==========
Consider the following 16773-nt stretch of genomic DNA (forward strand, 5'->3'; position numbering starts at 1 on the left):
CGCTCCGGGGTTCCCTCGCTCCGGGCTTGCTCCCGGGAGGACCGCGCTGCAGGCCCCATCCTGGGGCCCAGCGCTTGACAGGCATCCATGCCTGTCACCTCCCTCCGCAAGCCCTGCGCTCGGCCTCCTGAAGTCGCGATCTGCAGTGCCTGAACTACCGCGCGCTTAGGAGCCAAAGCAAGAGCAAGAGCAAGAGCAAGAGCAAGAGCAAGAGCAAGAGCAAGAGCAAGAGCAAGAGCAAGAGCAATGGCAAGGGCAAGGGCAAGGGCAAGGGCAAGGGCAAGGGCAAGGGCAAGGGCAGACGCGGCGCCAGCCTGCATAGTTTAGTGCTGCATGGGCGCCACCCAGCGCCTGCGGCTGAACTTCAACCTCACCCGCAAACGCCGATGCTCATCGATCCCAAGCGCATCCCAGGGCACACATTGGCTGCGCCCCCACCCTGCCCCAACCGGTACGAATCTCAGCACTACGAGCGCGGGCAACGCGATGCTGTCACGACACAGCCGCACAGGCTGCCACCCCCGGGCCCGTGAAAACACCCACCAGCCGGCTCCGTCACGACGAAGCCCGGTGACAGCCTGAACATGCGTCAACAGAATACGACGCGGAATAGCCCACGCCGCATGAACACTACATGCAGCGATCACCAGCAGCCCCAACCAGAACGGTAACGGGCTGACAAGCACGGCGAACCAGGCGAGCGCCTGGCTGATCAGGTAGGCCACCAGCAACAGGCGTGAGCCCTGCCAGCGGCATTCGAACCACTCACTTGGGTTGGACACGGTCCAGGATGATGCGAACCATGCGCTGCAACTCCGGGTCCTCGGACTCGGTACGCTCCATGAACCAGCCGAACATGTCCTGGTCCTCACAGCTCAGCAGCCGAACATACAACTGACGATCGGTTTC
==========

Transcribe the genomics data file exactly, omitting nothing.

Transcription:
Consider the following 16773-nt stretch of genomic DNA (forward strand, 5'->3'; position numbering starts at 1 on the left):
CGCTCCGGGGTTCCCTCGCTCCGGGCTTGCTCCCGGGAGGACCGCGCTGCAGGCCCCATCCTGGGGCCCAGCGCTTGACAGGCATCCATGCCTGTCACCTCCCTCCGCAAGCCCTGCGCTCGGCCTCCTGAAGTCGCGATCTGCAGTGCCTGAACTACCGCGCGCTTAGGAGCCAAAGCAAGAGCAAGAGCAAGAGCAAGAGCAAGAGCAAGAGCAAGAGCAAGAGCAAGAGCAAGAGCAAGAGCAATGGCAAGGGCAAGGGCAAGGGCAAGGGCAAGGGCAAGGGCAAGGGCAAGGGCAGACGCGGCGCCAGCCTGCATAGTTTAGTGCTGCATGGGCGCCACCCAGCGCCTGCGGCTGAACTTCAACCTCACCCGCAAACGCCGATGCTCATCGATCCCAAGCGCATCCCAGGGCACACATTGGCTGCGCCCCCACCCTGCCCCAACCGGTACGAATCTCAGCACTACGAGCGCGGGCAACGCGATGCTGTCACGACACAGCCGCACAGGCTGCCACCCCCGGGCCCGTGAAAACACCCACCAGCCGGCTCCGTCACGACGAAGCCCGGTGACAGCCTGAACATGCGTCAACAGAATACGACGCGGAATAGCCCACGCCGCATGAACACTACATGCAGCGATCACCAGCAGCCCCAACCAGAACGGTAACGGGCTGACAAGCACGGCGAACCAGGCGAGCGCCTGGCTGATCAGGTAGGCCACCAGCAACAGGCGTGAGCCCTGCCAGCGGCATTCGAACCACTCACTTGGGTTGGACACGGTCCAGGATGATGCGAACCATGCGCTGCAACTCCGGGTCCTCGGACTCGGTACGCTCCATGAACCAGCCGAACATGTCCTGGTCCTCACAGCTCAGCAGCCGAACATACAACTGACGATCGGTTTC